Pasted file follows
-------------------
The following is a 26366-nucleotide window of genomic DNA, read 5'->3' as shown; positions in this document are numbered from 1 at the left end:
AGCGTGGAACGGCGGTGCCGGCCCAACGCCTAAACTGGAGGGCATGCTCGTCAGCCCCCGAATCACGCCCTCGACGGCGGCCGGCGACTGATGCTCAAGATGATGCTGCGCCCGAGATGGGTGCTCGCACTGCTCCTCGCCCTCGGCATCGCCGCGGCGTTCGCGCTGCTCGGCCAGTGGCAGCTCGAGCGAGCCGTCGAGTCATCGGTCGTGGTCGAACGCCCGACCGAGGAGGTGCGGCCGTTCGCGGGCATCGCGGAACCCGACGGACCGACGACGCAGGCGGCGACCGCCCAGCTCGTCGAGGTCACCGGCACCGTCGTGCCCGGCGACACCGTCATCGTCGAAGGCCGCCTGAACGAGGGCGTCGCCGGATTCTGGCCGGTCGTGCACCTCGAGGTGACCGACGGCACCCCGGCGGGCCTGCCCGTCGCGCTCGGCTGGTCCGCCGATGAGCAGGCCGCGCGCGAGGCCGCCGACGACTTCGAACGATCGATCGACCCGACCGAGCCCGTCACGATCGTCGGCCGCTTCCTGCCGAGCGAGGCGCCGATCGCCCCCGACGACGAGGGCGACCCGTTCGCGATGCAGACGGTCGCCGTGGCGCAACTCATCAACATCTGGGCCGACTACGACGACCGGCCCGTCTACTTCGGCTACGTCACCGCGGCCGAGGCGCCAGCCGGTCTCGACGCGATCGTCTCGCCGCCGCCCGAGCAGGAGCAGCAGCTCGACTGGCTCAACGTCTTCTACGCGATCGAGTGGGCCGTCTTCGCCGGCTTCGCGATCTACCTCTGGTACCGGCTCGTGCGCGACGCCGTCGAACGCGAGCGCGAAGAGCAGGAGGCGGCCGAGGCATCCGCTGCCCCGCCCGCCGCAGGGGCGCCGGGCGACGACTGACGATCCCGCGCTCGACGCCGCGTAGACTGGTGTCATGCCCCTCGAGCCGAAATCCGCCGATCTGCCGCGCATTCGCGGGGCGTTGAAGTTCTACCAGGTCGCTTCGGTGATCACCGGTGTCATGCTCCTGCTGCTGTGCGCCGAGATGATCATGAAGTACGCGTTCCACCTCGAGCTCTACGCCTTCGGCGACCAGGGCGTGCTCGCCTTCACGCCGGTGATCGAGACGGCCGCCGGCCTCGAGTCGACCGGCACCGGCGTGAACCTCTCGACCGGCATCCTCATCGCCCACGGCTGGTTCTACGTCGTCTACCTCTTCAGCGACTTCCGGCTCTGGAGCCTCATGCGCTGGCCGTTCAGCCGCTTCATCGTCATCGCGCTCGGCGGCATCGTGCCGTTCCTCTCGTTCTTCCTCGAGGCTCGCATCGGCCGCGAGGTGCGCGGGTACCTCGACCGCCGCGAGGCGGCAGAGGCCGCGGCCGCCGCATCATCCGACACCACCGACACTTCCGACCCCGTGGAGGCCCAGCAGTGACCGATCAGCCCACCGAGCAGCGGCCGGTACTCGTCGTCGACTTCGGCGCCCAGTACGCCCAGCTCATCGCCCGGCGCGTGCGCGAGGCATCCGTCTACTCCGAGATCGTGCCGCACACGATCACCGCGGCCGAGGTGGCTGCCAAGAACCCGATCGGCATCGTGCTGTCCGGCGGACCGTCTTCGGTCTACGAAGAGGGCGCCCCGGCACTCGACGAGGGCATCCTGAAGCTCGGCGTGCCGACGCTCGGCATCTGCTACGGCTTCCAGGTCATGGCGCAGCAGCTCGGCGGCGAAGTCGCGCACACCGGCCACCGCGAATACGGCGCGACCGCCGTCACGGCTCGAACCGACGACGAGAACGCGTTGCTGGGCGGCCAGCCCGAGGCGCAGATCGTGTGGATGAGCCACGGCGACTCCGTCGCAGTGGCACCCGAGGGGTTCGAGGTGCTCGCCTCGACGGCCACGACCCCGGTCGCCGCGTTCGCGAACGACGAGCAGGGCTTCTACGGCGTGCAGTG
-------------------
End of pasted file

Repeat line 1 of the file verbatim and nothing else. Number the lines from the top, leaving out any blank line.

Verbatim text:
The following is a 26366-nucleotide window of genomic DNA, read 5'->3' as shown; positions in this document are numbered from 1 at the left end: